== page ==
Trapped Grenfell Tower residents told to stay put by 999 operators were not informed the advice had changed unless they happened to ring again, an inquiry has heard.
The London Fire Brigade control room had a policy not to re-contact callers, meaning those instructed to remain in their flats on June 14 last year received no updated guidance.
The standard high-rise policy to “stay put” in the event of fire was ditched at 2.47am – nearly two hours after the blaze began – when it became clear the inferno was out of control.
Stay-put advice is given on the basis that a fire should stay within the flat of origin, but at Grenfell Tower it rapidly engulfed the whole block.
Alexandra Norman, the most senior supervisor at the control room when the fire started, told the inquiry into the disaster that it would have been “impossible” to ring everyone back.
Hundreds of calls poured in throughout the night, including from people begging for help without an obvious escape route.
The inquiry’s top lawyer, Richard Millett QC, asked Ms Norman how residents could know an evacuation was later advised if they were not contacted.
She replied: “That is a really hard one, but with the amount of calls we had on that night still coming in and the amount of calls we had already received, we would not be able to continue taking 999 calls.
“The hope would be that those callers would be calling us back to say conditions had worsened so we could give them that advice.”
Mr Millett responded: “So you were relying on them to call back in?”
“At that point, yes,” she said.
The control room received more calls requiring fire survival guidance (FSG) that night than in all of the previous decade across the capital.
There were initially 11 staff on duty at the main office in Stratford, east London – three supervisors and eight call operators.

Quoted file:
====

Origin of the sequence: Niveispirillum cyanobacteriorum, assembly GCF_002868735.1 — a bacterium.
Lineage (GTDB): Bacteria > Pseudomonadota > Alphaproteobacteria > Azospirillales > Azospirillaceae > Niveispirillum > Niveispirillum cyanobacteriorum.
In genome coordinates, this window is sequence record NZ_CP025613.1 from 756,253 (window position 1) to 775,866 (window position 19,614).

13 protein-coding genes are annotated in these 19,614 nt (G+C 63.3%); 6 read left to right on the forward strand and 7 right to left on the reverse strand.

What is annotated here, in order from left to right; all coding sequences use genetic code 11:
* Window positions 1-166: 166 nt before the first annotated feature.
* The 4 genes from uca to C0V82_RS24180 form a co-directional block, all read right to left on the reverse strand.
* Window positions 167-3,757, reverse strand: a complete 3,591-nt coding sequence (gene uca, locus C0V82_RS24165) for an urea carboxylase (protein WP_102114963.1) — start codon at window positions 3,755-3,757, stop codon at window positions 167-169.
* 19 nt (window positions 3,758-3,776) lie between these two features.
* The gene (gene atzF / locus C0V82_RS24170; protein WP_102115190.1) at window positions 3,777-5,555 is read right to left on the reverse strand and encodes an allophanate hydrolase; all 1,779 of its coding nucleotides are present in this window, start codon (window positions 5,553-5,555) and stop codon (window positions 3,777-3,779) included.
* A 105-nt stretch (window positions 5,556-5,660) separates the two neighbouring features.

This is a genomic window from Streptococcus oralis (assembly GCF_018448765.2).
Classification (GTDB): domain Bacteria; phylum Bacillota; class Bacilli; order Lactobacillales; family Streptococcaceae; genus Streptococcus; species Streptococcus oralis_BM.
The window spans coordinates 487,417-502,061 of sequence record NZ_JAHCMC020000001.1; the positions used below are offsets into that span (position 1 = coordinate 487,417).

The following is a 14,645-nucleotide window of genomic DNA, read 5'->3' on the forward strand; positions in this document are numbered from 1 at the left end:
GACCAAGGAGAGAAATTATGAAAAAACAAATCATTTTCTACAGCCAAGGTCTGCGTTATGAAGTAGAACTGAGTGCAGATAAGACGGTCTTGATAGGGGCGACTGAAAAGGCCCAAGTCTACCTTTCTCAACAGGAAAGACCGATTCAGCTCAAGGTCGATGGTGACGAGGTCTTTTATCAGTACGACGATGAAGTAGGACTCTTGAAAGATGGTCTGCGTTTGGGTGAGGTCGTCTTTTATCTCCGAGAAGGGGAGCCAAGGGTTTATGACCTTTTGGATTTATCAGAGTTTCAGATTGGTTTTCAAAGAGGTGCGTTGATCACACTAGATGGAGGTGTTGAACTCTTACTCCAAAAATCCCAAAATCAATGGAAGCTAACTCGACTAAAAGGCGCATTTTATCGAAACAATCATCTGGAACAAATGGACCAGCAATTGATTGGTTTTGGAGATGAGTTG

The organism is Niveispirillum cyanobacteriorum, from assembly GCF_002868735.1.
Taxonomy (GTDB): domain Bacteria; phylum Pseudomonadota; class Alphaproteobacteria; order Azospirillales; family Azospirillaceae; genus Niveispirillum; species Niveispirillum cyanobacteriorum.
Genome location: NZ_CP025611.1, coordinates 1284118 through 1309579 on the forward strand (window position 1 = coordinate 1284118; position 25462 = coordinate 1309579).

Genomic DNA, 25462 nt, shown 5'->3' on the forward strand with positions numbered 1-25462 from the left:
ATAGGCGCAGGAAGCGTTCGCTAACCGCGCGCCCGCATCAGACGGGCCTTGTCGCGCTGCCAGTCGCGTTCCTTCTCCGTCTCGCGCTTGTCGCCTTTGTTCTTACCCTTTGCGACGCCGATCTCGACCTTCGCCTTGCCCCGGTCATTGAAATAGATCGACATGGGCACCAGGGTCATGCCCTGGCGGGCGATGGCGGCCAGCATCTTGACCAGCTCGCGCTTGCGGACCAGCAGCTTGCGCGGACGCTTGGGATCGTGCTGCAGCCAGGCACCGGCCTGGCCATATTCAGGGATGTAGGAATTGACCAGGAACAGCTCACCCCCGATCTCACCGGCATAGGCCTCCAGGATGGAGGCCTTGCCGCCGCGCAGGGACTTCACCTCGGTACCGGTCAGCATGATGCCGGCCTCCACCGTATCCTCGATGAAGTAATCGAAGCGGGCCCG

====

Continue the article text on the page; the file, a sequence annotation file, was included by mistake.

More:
Ms Norman told the hearing at Holborn Bars on Thursday that she was “shocked” to see how quickly the fire developed, with a request for 10 engines jumping to 20 within minutes.
She spoke personally to several eventual victims of the blaze, including Denis Murphy, the 56-year-old father accidentally left behind during a bungled rescue attempt on the 14th floor.
Two of her colleagues spent nearly an hour on the phone to separate stranded residents, one of whom was 12-year-old victim Jessica Urbano Ramirez.
Mr Millett asked whether there was a specific reason why an operator would not contact an individual if the stay-put advice changes.
“It would depend on the amount of callers you needed to call back, the amount of calls coming into the control room,” Ms Norman replied.
“If you have got lots and lots and lots of calls waiting to be answered and you have taken hundreds of calls already, it would be impossible to search through every single call to find the telephone number to re-contact them.”
The temporary operations manager said there had never previously been an occasion where she needed to ring back someone with updated advice.
She confirmed her training dealt neither with any changes in survival advice or how to manage a major fire with numerous FSG callers.
The inquiry was told the control room did not initially realise how catastrophically the fire had spread, because their temporary base at Stratford lacked access to live helicopter footage.
Crews at the scene also failed to inform the control room how severely the blaze was escalating until most of the building was engulfed, Ms Norman said.